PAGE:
For upcoming presentations, see Upcoming

  • 2015 January 4: Lo, How a Rose E'er Blooming

    January 04, 2015 10:30

    There have been various approaches to Advent/Christmas down through the ages: in our culture we more or less start Christmas on Black Friday (if not much earlier) — a month plus of too many gifts and too much food (I’m reminded of William Blake’s aphorism "You never know what’s enough until you know what’s more than enough!"), and then on December 26 it's OVER. In Bach's day, however, Advent was a mini-'Lent' — a time of prayer and fasting, and no music in church! Then, on Christmas Day all heaven broke loose, and they celebrated Christmas for Twelve Days. Thus, after the 'darkness' of Advent, Christmas would be big and dramatic — something rather like somber Lent leading up to glorious Easter. This also worked out for church composers like Bach as they had the four weeks of Advent to prepare the massive amount of music performed over the Twelve Days. And the Twelve days of Christmas takes you to the next holy-day in the Church year: Epiphany — the day when the Christ was manifested to the Gentiles as represented by the Magi. (more )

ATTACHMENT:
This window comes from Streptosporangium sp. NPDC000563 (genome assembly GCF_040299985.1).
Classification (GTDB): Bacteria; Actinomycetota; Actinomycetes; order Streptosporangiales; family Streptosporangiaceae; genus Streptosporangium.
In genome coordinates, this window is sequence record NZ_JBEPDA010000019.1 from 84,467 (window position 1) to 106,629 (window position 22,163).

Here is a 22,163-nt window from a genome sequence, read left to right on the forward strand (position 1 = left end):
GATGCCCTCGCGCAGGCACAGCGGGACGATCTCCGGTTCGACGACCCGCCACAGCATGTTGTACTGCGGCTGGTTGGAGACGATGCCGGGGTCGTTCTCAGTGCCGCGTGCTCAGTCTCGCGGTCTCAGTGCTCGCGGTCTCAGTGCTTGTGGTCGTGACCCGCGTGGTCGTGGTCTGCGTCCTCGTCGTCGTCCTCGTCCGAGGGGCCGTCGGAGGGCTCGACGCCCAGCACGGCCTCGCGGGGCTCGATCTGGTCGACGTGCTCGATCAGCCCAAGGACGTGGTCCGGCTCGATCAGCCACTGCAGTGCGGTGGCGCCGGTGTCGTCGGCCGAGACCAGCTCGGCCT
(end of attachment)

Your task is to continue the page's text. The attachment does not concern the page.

• 2014 November 30: The Pilgrims

    November 30, 2014 10:30

    Last week we considered Martin Rinkart (1586–1649) — the Lutheran pastor who wrote the words to "Now Thank We All Our God" in the midst of the starvation, war and plague of the Thirty Years War (1618-1648). Johann Crüger (1598-1662) wrote the melody. The son of an innkeeper, he studied at the Lateinschule in Guben until he was 15. He then traveled and studied at schools throughout Austria, Hungary, Bohemia, and Moravia, including the Jesuit College at Olmütz, and the Poets’ School at Regensburg... (more )

  • 2014 November 23: Now Thank We All Our God (Nun Danket)

    November 23, 2014 10:30

    Martin Rinkart (1586–1649) was a Lutheran pastor who came to Eilenburg, Saxony at the beginning of the Thirty Years' War. As a walled city it afforded some small measure of safety, and thus became a refuge for the dispossessed. The result, however, was overcrowding, pestilence and famine. And armies overran it three times in spite of its walls. (more )

    Previous    Next